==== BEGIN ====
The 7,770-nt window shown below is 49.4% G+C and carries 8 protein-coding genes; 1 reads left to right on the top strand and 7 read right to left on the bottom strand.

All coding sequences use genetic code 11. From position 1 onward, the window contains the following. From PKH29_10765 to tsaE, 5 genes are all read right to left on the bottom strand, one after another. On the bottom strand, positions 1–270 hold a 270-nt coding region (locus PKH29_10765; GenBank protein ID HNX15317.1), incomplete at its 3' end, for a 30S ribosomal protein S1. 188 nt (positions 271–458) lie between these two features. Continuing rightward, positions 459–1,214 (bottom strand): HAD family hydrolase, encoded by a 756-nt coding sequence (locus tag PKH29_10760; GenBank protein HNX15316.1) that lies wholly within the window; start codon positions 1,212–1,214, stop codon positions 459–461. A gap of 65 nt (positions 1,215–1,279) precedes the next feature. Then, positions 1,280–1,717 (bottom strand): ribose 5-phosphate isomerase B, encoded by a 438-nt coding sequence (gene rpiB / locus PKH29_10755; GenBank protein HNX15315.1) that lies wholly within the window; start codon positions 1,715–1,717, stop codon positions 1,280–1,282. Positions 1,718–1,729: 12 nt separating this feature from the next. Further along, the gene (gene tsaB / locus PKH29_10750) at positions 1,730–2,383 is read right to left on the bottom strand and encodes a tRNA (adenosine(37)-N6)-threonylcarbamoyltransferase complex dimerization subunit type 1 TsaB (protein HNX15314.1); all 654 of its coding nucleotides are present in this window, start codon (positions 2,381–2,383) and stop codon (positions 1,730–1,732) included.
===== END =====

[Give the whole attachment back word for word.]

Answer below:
The 7,770-nt window shown below is 49.4% G+C and carries 8 protein-coding genes; 1 reads left to right on the top strand and 7 read right to left on the bottom strand.

All coding sequences use genetic code 11. From position 1 onward, the window contains the following. From PKH29_10765 to tsaE, 5 genes are all read right to left on the bottom strand, one after another. On the bottom strand, positions 1–270 hold a 270-nt coding region (locus PKH29_10765; GenBank protein ID HNX15317.1), incomplete at its 3' end, for a 30S ribosomal protein S1. 188 nt (positions 271–458) lie between these two features. Continuing rightward, positions 459–1,214 (bottom strand): HAD family hydrolase, encoded by a 756-nt coding sequence (locus tag PKH29_10760; GenBank protein HNX15316.1) that lies wholly within the window; start codon positions 1,212–1,214, stop codon positions 459–461. A gap of 65 nt (positions 1,215–1,279) precedes the next feature. Then, positions 1,280–1,717 (bottom strand): ribose 5-phosphate isomerase B, encoded by a 438-nt coding sequence (gene rpiB / locus PKH29_10755; GenBank protein HNX15315.1) that lies wholly within the window; start codon positions 1,715–1,717, stop codon positions 1,280–1,282. Positions 1,718–1,729: 12 nt separating this feature from the next. Further along, the gene (gene tsaB / locus PKH29_10750) at positions 1,730–2,383 is read right to left on the bottom strand and encodes a tRNA (adenosine(37)-N6)-threonylcarbamoyltransferase complex dimerization subunit type 1 TsaB (protein HNX15314.1); all 654 of its coding nucleotides are present in this window, start codon (positions 2,381–2,383) and stop codon (positions 1,730–1,732) included.